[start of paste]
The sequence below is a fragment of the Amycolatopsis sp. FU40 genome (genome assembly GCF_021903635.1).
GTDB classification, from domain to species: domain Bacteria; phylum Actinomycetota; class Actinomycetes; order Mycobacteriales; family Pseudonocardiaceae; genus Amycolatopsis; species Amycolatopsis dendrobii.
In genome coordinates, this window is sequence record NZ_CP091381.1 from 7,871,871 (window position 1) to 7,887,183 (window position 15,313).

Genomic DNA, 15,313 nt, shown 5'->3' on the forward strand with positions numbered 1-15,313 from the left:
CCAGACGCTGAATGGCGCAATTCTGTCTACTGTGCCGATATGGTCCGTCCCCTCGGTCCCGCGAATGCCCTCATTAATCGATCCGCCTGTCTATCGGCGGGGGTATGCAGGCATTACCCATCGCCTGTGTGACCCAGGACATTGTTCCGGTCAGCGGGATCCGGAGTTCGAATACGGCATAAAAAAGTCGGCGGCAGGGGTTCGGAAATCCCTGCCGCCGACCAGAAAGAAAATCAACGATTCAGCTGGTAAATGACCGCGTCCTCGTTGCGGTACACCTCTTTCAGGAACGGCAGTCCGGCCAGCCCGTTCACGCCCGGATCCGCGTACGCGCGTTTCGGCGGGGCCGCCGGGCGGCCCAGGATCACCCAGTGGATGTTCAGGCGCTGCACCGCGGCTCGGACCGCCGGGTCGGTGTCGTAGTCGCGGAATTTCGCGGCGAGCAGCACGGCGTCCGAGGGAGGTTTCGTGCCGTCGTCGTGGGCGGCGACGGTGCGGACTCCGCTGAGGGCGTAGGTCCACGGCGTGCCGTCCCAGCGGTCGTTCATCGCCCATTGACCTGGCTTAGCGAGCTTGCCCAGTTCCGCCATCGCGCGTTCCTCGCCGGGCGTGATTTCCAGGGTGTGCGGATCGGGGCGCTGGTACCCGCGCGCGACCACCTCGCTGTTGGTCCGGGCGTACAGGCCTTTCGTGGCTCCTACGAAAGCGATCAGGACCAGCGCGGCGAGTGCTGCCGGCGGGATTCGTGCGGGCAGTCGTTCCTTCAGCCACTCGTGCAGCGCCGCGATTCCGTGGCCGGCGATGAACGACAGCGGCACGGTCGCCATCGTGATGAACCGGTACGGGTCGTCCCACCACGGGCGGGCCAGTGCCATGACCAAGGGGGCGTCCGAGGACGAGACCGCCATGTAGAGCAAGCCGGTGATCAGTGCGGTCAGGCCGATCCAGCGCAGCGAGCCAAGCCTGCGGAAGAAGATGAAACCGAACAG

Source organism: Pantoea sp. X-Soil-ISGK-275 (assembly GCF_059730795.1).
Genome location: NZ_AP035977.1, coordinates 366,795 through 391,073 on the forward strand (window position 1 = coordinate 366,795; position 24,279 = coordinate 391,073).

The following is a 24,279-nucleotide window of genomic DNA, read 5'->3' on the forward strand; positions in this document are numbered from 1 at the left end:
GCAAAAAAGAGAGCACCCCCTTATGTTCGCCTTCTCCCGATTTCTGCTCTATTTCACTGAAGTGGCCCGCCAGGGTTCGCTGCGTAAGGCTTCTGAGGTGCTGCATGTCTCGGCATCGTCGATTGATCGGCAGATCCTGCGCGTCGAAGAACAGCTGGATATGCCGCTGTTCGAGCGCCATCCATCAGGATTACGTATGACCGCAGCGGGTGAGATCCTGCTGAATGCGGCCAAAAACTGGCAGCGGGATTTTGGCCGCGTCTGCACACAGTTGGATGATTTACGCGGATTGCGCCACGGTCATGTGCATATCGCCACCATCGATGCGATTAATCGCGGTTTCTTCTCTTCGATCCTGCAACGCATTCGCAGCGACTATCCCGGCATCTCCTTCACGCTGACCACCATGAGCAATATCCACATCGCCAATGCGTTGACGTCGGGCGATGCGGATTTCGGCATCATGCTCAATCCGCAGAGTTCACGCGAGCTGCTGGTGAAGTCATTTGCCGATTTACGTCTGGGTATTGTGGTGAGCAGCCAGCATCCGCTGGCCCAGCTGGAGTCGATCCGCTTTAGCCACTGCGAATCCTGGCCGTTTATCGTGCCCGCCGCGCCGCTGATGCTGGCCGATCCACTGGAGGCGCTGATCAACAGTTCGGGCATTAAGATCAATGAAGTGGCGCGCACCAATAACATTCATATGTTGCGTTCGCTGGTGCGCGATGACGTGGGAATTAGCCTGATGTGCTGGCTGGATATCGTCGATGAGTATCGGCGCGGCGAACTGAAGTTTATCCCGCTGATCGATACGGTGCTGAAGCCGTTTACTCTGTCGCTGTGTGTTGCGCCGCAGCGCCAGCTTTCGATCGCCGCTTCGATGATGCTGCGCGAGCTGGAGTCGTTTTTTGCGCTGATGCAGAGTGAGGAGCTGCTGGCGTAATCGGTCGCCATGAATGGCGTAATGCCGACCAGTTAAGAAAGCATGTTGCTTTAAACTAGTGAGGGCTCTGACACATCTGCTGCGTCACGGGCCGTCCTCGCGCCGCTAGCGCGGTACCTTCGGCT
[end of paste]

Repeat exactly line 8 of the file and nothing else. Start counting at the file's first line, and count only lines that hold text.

The following is a 24,279-nucleotide window of genomic DNA, read 5'->3' on the forward strand; positions in this document are numbered from 1 at the left end: